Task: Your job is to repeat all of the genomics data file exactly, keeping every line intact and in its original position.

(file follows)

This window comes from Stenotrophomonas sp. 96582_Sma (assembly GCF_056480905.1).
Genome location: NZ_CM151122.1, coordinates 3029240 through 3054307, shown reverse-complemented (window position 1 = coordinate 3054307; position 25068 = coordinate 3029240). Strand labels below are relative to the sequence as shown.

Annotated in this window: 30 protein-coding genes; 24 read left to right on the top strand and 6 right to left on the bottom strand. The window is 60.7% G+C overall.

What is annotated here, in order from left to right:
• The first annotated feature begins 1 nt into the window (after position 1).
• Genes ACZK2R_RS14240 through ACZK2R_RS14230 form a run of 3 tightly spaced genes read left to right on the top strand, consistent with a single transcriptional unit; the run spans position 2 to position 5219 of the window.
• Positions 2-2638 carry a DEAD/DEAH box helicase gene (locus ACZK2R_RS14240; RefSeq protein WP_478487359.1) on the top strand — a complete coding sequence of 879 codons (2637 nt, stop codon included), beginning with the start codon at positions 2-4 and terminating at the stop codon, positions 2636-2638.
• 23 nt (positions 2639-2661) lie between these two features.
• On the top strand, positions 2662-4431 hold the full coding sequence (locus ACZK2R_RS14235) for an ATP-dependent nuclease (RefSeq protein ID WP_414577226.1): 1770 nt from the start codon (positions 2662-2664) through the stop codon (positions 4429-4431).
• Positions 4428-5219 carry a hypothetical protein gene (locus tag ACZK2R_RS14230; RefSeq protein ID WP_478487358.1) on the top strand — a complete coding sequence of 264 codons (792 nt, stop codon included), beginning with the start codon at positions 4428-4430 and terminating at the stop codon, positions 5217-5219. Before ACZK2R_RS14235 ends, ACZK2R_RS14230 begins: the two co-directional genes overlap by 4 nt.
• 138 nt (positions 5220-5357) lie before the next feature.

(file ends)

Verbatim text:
This window comes from Stenotrophomonas sp. 96582_Sma (assembly GCF_056480905.1).
Genome location: NZ_CM151122.1, coordinates 3029240 through 3054307, shown reverse-complemented (window position 1 = coordinate 3054307; position 25068 = coordinate 3029240). Strand labels below are relative to the sequence as shown.

Annotated in this window: 30 protein-coding genes; 24 read left to right on the top strand and 6 right to left on the bottom strand. The window is 60.7% G+C overall.

What is annotated here, in order from left to right:
• The first annotated feature begins 1 nt into the window (after position 1).
• Genes ACZK2R_RS14240 through ACZK2R_RS14230 form a run of 3 tightly spaced genes read left to right on the top strand, consistent with a single transcriptional unit; the run spans position 2 to position 5219 of the window.
• Positions 2-2638 carry a DEAD/DEAH box helicase gene (locus ACZK2R_RS14240; RefSeq protein WP_478487359.1) on the top strand — a complete coding sequence of 879 codons (2637 nt, stop codon included), beginning with the start codon at positions 2-4 and terminating at the stop codon, positions 2636-2638.
• 23 nt (positions 2639-2661) lie between these two features.
• On the top strand, positions 2662-4431 hold the full coding sequence (locus ACZK2R_RS14235) for an ATP-dependent nuclease (RefSeq protein ID WP_414577226.1): 1770 nt from the start codon (positions 2662-2664) through the stop codon (positions 4429-4431).
• Positions 4428-5219 carry a hypothetical protein gene (locus tag ACZK2R_RS14230; RefSeq protein ID WP_478487358.1) on the top strand — a complete coding sequence of 264 codons (792 nt, stop codon included), beginning with the start codon at positions 4428-4430 and terminating at the stop codon, positions 5217-5219. Before ACZK2R_RS14235 ends, ACZK2R_RS14230 begins: the two co-directional genes overlap by 4 nt.
• 138 nt (positions 5220-5357) lie before the next feature.